Author: Jacques Kelly Published: 4/9/2020 Baltimore Sun
Earl G. Graves Sr., who founded Black Enterprise magazine after spending his undergraduate years at Morgan State University, died Monday night, his family announced.
His son, Earl “Butch” Graves Jr. said his father, 85 years old, suffered from Alzheimer’s disease.
Former U.S. Rep. Kweisi Mfume said, “Earl set the tone and the tenor of the civil rights movement. I affectionately called him my Big Brother. He had a huge role in my life.”
Former Baltimore Mayor Kurt L. Schmoke recalled Mr. Graves.
“My acquaintance with Earl spans four decades,” said Mr. Schmoke, the president of the University of Baltimore. “I first met him as a junior staff member working in the President Jimmy Carter administration. He was promoting an early program to benefit minority businesses.
“His advocacy for minority businesses goes back half a century,” Mr. Schmoke, a Democrat, said.
The former mayor described Mr. Graves.
“He was gregarious and outgoing but was hard-charging in business,” Mr. Schmoke said. “Earl was fun-loving and a delight to be around.”
Mr. Schmoke said he became reacquainted with Mr. Graves when he was a trustee at Washington D.C.’s Howard University and the former mayor was then dean of the law school.
“Earl was a great promoter of Howard’s business school, and later the business school at Morgan was named after him,” Mr. Schmoke said.
Born in Brooklyn, New York, Mr. Graves earned an economics degree at Morgan and served in the Army as a Green Beret captain. He subsequently became a staff member in the office of U.S. Sen. Robert F. Kennedy. Mr. Graves recalled growing up in a Brooklyn brownstone with a stern father and warm, spirited mother who insisted that the local YMCA be integrated so her son could swim.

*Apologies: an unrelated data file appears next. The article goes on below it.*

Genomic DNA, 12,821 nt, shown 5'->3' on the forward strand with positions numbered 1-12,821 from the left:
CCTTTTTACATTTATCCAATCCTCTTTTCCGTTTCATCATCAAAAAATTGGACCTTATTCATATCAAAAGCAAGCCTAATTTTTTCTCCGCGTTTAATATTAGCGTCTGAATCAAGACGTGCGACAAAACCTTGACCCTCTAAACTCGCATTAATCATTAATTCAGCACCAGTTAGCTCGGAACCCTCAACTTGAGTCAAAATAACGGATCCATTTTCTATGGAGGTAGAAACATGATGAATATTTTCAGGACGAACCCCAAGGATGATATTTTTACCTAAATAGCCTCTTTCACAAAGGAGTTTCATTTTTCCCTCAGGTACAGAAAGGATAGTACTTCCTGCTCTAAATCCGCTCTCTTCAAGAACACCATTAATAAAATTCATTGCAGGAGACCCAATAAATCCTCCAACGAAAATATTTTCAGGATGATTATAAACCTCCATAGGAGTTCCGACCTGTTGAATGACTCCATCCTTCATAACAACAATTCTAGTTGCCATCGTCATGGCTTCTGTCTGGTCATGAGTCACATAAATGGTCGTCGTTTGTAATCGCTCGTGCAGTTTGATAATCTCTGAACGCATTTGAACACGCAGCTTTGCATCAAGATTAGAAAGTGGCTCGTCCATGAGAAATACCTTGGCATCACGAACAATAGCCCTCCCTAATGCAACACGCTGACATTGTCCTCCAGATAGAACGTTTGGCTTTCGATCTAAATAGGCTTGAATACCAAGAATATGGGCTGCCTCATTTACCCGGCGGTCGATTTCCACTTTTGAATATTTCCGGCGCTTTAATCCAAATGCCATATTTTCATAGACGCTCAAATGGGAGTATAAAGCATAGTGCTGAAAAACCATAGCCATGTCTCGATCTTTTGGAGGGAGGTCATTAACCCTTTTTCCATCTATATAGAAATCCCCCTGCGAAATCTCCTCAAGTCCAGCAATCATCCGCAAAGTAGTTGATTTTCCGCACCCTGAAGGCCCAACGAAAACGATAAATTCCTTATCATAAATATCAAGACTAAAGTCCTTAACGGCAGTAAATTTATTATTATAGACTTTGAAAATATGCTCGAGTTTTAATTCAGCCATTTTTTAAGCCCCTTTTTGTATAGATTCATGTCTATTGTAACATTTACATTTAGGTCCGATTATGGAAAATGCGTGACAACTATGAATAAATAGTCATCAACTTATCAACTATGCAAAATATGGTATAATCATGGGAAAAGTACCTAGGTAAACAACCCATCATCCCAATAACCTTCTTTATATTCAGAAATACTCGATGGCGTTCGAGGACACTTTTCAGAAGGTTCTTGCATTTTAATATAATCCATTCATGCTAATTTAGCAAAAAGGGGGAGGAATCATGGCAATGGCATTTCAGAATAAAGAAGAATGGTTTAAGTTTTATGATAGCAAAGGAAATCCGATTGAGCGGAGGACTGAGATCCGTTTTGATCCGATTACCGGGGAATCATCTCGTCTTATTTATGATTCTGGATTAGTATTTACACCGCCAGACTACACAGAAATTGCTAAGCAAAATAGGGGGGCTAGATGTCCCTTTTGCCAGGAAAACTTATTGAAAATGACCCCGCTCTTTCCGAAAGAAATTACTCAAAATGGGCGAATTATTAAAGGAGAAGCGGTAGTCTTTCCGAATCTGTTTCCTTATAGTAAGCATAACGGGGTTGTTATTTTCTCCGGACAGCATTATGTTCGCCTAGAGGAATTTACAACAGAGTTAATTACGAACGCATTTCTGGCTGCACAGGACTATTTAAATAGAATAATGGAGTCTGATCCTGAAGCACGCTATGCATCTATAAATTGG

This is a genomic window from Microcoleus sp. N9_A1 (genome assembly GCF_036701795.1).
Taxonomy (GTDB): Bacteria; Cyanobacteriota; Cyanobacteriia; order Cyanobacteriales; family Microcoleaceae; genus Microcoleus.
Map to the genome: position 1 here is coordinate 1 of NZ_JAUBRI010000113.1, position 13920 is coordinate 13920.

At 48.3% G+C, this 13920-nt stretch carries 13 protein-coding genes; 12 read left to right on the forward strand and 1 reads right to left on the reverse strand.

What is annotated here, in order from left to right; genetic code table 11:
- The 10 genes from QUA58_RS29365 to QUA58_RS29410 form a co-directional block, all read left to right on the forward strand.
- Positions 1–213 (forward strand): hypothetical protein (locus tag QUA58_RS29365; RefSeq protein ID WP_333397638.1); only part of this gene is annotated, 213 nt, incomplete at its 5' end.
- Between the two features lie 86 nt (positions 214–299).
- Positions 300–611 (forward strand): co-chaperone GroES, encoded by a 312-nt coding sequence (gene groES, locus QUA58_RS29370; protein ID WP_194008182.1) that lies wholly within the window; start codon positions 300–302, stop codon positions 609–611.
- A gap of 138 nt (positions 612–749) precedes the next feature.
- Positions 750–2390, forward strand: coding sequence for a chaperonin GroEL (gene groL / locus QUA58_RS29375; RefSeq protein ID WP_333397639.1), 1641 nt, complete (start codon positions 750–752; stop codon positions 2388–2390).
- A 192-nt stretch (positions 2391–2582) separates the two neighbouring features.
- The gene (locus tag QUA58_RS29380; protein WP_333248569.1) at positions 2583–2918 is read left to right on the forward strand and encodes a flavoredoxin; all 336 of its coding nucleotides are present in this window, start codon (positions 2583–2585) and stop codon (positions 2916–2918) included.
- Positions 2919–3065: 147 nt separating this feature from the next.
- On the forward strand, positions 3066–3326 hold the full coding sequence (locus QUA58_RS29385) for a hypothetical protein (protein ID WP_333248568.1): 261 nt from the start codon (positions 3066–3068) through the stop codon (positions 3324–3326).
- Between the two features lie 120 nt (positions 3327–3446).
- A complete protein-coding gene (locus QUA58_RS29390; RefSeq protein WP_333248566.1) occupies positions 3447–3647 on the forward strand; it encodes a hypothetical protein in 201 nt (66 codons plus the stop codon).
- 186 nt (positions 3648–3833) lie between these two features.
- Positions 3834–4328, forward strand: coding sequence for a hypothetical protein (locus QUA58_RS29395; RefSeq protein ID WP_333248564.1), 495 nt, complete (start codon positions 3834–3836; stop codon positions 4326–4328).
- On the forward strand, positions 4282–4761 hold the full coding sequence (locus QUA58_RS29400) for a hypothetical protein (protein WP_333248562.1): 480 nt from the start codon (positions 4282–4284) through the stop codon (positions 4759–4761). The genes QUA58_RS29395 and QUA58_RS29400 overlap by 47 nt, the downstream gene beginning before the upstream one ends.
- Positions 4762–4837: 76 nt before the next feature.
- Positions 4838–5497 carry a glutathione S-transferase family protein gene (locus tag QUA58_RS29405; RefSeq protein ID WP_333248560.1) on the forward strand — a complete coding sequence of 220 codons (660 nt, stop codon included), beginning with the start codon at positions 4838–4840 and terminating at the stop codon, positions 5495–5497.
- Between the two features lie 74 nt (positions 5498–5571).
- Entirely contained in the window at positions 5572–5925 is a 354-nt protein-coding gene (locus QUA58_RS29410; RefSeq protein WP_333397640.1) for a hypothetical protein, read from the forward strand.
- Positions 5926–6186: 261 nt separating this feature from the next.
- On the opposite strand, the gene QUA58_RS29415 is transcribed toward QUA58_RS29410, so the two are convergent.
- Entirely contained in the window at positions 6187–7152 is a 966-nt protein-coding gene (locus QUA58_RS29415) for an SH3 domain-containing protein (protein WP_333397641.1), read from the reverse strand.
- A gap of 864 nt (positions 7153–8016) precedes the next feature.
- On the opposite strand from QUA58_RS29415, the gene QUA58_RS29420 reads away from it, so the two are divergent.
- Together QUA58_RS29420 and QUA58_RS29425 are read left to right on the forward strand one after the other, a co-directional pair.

Mr. Graves returned to the Morgan campus in 1997 to discuss a book he had written, “How to Succeed in Business Without Being White.”
“Earl G. Graves has always been clear about what he wanted,” a Sun story said. “Even as a business student at then-Morgan State College in the late 1950s, he would proclaim to anyone who asked: ‘I want to make a lot of money and I want to create change.’”
While a student in Baltimore, he sold corsages on campus and cut grass along Hillen Road. He later sold Brooklyn, New York, real estate and founded Black Enterprise magazine in 1971.
He recalled how his Morgan classmates laughed at his ambitions. He said that in the 1950s, few corporations recruited African Americans and few banks were handing out business loans, The Sun’s story about him said.
Mr. Graves donated more than $1 million to Morgan State and at one time sat on corporate boards, including DaimlerChrysler Corp., American Airlines and Federated Department Stores Inc.
He also headed the Washington D.C. Pepsi-Cola Bottling Co., a large minority-operated franchise.
Mr. Mfume, a Democrat, recalled a visit from Mr. Graves and Myrlie Evers, widow of Medgar Evers, when he was serving in the House of Representatives and representing Baltimore’s 7th District.
“They begged and pleaded with me to come and take over the National Association for the Advancement of Colored People. I respected both of them. … Earl had a sense of purpose, determination and dignity,” said Mr. Mfume, who agreed to take the NAACP position.
Mr. Mfume also said that Mr. Graves enjoyed his role in politics and was one of the most influential proponents of the presidency of Democrat Barack Obama.
Reflecting on his time at Morgan, Mr. Graves said, “I may have been the slowest man ever to have a place on the Morgan State track team, but, when it came to running after money, I was an Olympian, then and now.”
His wife of many years, Barbara Kydd, died in 2012.
“Earl’s biggest hurdle was the loss of his wife,” Mr. Mfume said. “He personified what a family man was. They would open their house in Scarsdale to me at Christmas or for Super Bowl parties.”
In addition to his son, survivors include two other sons, Johnny Graves and Michael Graves, and eight grandchildren.
A funeral has not been announced.
Baltimore Sun reporters Liz Bowie and Lillian Reed contributed to this article.